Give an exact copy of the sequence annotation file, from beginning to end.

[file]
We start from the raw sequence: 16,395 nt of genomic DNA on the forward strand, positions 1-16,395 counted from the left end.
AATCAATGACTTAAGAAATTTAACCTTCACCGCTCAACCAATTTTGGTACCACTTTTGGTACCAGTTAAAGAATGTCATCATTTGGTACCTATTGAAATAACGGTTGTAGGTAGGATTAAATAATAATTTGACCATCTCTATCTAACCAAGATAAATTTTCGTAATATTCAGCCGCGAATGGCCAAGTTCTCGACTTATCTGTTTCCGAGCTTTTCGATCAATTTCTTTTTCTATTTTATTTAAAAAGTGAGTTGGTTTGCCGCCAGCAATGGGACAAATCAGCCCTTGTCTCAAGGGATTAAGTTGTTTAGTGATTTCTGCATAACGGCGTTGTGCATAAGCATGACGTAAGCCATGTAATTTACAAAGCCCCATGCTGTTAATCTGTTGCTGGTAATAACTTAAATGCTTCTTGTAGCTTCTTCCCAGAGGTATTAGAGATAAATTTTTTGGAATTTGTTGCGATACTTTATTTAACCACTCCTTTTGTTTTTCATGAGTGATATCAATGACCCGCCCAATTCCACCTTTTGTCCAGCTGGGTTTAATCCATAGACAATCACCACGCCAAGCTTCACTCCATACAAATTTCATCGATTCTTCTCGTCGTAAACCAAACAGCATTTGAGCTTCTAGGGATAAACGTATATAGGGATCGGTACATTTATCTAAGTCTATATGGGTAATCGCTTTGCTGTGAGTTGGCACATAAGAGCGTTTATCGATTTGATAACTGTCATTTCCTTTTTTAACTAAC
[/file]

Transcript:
We start from the raw sequence: 16,395 nt of genomic DNA on the forward strand, positions 1-16,395 counted from the left end.
AATCAATGACTTAAGAAATTTAACCTTCACCGCTCAACCAATTTTGGTACCACTTTTGGTACCAGTTAAAGAATGTCATCATTTGGTACCTATTGAAATAACGGTTGTAGGTAGGATTAAATAATAATTTGACCATCTCTATCTAACCAAGATAAATTTTCGTAATATTCAGCCGCGAATGGCCAAGTTCTCGACTTATCTGTTTCCGAGCTTTTCGATCAATTTCTTTTTCTATTTTATTTAAAAAGTGAGTTGGTTTGCCGCCAGCAATGGGACAAATCAGCCCTTGTCTCAAGGGATTAAGTTGTTTAGTGATTTCTGCATAACGGCGTTGTGCATAAGCATGACGTAAGCCATGTAATTTACAAAGCCCCATGCTGTTAATCTGTTGCTGGTAATAACTTAAATGCTTCTTGTAGCTTCTTCCCAGAGGTATTAGAGATAAATTTTTTGGAATTTGTTGCGATACTTTATTTAACCACTCCTTTTGTTTTTCATGAGTGATATCAATGACCCGCCCAATTCCACCTTTTGTCCAGCTGGGTTTAATCCATAGACAATCACCACGCCAAGCTTCACTCCATACAAATTTCATCGATTCTTCTCGTCGTAAACCAAACAGCATTTGAGCTTCTAGGGATAAACGTATATAGGGATCGGTACATTTATCTAAGTCTATATGGGTAATCGCTTTGCTGTGAGTTGGCACATAAGAGCGTTTATCGATTTGATAACTGTCATTTCCTTTTTTAACTAAC